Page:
Cricket in Jammu & Kashmir has slipped into a fresh crisis. A severe monetary crisis may force the Jammu & Kashmir Cricket Association (JKCA) to withdraw its team from the forthcoming season of the Ranji Trophy.
JKCA secretary Iqbal Shah had approached the BCCI in July this year requesting it to issue a letter to the J&K Bank so that the state association could regularize its frozen account and utilize approximately Rs. 34 crore in its coffers. The Committee of Administrators (CoA), however, referred the matter to the general body of the board. It also asked for an administrator to run the JKCA after it elected Jammu and Kashmir sports minister Imran Ansari as its president, and Mehboob Iqbal as chairman of the association in violation of the Lodha reforms.
The JKCA’s account was frozen by the judicial authorities following allegations of financial misappropriation. The association has been marred by two groups fighting to assert their authority. Following a scam, the BCCI has not disbursed the state’s annual share to the JKCA since March 2012. For the last two seasons, the board reimbursed JKCA and even booked hotels for its Ranji Trophy teams.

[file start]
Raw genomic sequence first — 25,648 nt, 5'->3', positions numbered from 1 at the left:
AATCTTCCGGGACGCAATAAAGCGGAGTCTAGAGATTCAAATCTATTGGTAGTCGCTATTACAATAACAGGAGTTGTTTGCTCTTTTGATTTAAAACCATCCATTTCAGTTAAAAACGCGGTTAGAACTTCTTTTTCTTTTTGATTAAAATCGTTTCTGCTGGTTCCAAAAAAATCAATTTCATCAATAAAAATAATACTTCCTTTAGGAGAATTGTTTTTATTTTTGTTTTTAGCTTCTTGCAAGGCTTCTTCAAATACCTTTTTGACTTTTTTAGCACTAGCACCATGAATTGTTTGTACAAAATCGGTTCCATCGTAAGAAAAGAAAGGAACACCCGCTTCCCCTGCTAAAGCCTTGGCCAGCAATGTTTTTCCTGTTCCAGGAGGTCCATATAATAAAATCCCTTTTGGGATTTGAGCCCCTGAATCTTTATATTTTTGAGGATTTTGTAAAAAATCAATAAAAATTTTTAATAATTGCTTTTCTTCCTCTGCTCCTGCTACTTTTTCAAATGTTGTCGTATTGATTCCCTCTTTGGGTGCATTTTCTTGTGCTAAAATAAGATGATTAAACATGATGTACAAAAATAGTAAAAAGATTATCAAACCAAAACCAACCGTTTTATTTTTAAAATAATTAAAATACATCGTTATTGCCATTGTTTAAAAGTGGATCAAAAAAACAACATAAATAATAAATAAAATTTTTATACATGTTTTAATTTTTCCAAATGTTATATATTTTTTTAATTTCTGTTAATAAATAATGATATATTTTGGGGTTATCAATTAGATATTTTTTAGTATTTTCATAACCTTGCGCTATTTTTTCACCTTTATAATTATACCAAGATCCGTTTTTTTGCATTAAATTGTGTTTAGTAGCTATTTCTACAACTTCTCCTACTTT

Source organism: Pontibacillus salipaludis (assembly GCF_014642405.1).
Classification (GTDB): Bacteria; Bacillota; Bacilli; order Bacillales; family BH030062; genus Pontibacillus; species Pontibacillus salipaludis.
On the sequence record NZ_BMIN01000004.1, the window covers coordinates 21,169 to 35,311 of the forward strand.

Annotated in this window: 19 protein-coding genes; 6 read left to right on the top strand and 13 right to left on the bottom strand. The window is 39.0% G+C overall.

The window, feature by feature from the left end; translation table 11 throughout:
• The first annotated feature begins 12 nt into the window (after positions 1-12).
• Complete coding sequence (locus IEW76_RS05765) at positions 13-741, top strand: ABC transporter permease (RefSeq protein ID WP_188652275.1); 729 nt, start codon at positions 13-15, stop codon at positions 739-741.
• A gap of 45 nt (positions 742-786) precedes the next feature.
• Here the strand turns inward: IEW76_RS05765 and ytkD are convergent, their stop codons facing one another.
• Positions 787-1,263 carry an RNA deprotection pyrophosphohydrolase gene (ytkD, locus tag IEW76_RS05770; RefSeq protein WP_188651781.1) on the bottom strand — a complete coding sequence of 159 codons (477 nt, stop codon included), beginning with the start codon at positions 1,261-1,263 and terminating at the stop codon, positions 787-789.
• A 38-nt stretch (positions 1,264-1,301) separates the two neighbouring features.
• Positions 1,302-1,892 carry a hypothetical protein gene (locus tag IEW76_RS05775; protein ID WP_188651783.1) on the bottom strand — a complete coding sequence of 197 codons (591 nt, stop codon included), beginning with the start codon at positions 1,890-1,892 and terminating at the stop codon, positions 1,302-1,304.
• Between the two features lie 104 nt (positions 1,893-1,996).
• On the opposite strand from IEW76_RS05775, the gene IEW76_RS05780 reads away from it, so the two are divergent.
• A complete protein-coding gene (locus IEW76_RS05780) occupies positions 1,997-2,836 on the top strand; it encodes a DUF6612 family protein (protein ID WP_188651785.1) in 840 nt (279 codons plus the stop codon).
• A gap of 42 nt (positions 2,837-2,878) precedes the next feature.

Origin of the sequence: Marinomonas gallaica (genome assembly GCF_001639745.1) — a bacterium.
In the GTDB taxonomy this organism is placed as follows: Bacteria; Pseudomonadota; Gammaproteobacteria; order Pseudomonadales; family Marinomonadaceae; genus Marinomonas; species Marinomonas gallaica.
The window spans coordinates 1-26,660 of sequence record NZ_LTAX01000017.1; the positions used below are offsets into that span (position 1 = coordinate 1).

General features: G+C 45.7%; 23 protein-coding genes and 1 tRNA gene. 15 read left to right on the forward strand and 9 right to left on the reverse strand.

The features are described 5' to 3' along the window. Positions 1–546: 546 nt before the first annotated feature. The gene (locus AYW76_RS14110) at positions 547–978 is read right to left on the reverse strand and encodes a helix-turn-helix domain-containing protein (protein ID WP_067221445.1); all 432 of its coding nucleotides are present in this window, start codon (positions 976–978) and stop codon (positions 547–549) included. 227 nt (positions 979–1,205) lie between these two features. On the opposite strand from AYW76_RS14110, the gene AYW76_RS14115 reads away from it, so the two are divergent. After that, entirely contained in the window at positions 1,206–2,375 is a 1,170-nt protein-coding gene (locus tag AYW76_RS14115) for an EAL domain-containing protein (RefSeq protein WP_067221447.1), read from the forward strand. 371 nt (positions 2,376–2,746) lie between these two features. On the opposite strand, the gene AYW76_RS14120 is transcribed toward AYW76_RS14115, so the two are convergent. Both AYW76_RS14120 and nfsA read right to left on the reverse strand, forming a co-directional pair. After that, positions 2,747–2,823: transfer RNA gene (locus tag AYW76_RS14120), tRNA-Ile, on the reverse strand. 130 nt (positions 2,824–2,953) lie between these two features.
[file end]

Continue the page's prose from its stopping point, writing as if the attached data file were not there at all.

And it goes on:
J&K’s veteran seamer Samiullah Beigh told TOI on Monday: “As players, we’re very worried as our careers are at stake. Being a senior player, I have written a detailed e-mail to Vinod Rai (CoA head) requesting his timely intervention, before we lose this season or miss out on some of the matches. The situation here in JKCA is grim as no pre-season preparatory activity has started yet.”
As per the Supreme Court order, the BCCI will only issue annual grants to a state association when it submits an affidavit to implement the Lodha recommendations. The JKCA, according to Shah, has already agreed to implement the Lodha Committee reforms. “I’d filed a compliance affidavit in SC in July that we’ll implement the Lodha reforms, but we’ve a practical problem. There’s a membership dispute here. The judgement says that in case of a dispute, an ombudsman, who should be a retired SC judge or a retired chief justice of High Court, should be appointed. We did that and mentioned it in the compliance affidavit,” says JKCA secretary Iqbal Shah. “Now, the CoA is saying that my compliance affidavit is wrong. I can’t understand why? We can call for a meeting to implement the reforms only after settling the dispute. The reforms can’t be implemented in one shot. And, if it was wrong, we should’ve been informed about it much earlier, rather than in September. This is being done deliberately to us.”